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File Format
Name ATR
Extension(s) .atr
For another "ATR" format, see ATR (ZX Spectrum).

ATR is an Atari floppy disk image format associated with SIO2PC, a product that connects Atari and PC computers. It was created by Nick Kennedy and is supported by most Atari emulators.



Files have a 16-byte header, followed by a raw sector-by-sector dump of the disk.

Single density images are 92,176 bytes long.

Enhanced density images are 133,136 bytes long.

Double density images are 183,952 bytes long.

Header Structure

There is a 16 byte header with the following information (WORDs are in little endian format):

Identification <WORD>: ($9602). This word is the 16 bit sum of the individual ASCII values of the string of bytes: "NICKATARI".

Size of disk image <WORD>: The size is expressed in "paragraphs". A paragraph is sixteen bytes, thus Size = Image size in bytes / 16.

Sector size <WORD>: 128 ($80) or 256 ($100) bytes per sector. Note that the original documentation only specifies two sector sizes, in practice however there is also sector size 512 ($200). 512 byte sectors were introduced by SpartaDOS X, and are sometimes used to create large ATR images. Some Atari Emulators and Peripheral emulators such as Altirra and AspeQt can make use of the 512 byte sectors in ATR files.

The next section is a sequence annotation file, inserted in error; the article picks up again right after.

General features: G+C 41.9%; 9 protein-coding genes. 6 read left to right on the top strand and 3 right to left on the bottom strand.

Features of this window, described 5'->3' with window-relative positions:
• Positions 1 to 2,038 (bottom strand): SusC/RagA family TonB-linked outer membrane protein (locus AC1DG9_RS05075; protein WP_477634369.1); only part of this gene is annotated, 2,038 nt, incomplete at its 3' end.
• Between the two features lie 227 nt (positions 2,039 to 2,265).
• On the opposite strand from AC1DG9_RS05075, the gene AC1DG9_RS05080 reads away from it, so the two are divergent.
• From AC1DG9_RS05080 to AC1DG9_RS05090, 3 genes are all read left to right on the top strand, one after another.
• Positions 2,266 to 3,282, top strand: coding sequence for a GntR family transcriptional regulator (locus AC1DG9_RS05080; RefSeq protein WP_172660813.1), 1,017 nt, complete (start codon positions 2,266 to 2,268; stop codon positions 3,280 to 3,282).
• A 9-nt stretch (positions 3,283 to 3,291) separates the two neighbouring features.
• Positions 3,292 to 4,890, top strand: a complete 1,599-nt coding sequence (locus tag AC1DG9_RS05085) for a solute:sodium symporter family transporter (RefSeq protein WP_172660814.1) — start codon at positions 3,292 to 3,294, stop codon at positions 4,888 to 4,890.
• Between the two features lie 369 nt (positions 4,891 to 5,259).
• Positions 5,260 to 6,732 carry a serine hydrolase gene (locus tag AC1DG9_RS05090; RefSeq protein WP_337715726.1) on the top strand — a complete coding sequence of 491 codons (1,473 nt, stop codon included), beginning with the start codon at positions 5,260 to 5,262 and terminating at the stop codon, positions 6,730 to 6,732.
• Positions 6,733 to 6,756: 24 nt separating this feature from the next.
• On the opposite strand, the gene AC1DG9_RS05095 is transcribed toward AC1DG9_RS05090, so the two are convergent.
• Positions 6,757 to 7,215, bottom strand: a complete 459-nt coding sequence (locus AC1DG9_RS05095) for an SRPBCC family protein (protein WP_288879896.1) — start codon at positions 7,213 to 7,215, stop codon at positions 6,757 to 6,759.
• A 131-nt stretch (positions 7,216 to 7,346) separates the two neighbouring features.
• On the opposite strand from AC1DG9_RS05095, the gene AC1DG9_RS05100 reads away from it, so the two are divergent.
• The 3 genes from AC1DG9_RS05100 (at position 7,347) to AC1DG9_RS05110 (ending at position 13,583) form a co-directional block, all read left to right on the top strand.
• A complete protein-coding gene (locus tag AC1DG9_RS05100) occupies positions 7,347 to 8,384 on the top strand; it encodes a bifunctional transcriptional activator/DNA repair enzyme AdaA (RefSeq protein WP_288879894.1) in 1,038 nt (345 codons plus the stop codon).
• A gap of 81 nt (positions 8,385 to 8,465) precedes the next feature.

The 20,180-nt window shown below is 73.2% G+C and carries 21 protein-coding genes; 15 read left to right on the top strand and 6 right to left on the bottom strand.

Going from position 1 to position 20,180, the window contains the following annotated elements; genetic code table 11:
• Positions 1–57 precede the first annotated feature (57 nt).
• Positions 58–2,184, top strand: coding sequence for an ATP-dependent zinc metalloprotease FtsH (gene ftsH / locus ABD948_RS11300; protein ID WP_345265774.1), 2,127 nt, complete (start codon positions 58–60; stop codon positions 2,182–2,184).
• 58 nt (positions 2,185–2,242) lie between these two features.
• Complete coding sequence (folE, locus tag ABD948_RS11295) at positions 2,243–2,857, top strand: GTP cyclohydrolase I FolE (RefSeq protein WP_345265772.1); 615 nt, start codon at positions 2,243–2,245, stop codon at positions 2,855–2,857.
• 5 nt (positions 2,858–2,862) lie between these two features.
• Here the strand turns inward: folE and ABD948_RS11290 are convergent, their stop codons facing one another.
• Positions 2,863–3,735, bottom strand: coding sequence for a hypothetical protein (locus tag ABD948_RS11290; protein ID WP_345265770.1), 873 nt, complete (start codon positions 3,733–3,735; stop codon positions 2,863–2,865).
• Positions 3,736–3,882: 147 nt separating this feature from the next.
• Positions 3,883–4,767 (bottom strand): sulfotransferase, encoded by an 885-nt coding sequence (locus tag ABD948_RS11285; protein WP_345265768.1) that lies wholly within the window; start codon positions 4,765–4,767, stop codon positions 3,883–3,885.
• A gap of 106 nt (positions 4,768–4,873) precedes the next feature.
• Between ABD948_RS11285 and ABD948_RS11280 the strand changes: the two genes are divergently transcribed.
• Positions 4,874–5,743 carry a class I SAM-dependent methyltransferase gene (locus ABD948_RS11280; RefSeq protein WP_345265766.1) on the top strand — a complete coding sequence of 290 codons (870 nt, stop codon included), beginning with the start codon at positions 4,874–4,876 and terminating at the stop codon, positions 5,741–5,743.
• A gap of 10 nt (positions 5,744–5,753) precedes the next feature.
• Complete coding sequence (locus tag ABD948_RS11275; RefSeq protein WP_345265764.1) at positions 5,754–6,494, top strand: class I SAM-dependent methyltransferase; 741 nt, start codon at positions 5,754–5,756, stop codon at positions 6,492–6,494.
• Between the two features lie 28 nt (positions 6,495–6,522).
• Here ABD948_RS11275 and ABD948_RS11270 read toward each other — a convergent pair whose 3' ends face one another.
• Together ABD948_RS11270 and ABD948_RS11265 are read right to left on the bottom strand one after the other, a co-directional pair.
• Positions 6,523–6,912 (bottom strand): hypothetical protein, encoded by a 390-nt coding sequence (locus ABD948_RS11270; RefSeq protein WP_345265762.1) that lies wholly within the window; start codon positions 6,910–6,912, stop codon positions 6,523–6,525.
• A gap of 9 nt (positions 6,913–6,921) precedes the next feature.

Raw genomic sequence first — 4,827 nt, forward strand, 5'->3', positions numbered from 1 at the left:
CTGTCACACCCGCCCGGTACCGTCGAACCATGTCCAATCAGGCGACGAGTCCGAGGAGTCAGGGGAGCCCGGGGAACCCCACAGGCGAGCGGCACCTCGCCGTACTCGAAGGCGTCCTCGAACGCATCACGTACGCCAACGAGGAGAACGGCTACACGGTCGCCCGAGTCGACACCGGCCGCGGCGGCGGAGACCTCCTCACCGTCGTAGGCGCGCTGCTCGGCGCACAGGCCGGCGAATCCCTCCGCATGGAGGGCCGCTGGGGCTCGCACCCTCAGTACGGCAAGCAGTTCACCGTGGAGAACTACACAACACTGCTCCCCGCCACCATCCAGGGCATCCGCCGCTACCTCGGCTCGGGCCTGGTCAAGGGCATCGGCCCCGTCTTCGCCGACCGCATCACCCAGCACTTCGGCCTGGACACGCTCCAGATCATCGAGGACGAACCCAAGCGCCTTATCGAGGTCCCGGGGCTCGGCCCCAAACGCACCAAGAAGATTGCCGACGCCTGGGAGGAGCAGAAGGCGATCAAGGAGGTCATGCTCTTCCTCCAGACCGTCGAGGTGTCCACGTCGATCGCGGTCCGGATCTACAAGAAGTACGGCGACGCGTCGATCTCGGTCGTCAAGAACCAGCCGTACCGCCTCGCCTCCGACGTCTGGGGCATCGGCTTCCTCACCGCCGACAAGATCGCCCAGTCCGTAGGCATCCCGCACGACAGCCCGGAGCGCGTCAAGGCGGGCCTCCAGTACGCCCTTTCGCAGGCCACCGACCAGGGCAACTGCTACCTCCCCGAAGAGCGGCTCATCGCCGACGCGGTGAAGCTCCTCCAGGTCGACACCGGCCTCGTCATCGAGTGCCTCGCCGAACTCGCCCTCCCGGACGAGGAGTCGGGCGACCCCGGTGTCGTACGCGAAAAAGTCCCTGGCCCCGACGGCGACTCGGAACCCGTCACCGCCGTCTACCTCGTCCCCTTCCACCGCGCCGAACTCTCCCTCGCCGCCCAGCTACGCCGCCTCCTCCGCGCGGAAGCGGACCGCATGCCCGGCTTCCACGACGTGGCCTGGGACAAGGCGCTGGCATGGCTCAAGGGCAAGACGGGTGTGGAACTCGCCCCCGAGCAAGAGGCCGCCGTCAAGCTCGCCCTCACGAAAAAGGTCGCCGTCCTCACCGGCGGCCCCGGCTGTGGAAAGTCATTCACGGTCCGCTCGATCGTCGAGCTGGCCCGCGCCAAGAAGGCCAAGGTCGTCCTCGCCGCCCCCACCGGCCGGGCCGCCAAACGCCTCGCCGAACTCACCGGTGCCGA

High part of size <WORD>: in paragraphs (added by REV 3.00)

Disk flags <BYTE>: Flags such as copy protection and write protect. The 9th byte of the header contains information in individual bits. Bit 4 = 1 means the disk image is treated as copy protected (has bad sectors). Bit 5 = 1 means the disk is write protected.

1st bad sector <WORD>: The 10th and 11th bytes of the header is a word which contains the number of the first bad sector.

5 SPARE header bytes (contain zeroes)

After the header comes the disk image. This is just a continuous string of bytes, with the first 128 bytes being the contents of disk sector 1, the second being sector 2, etc. The first 3 sectors of an Atari disk must be 128 bytes long even if the rest of the sectors are 256 bytes or more.

Note that not all software will recognize or use the 1st bad sector header data, and some software do not follow the "first 3 sectors must be 128 bytes long" rule.

See also



Sample files

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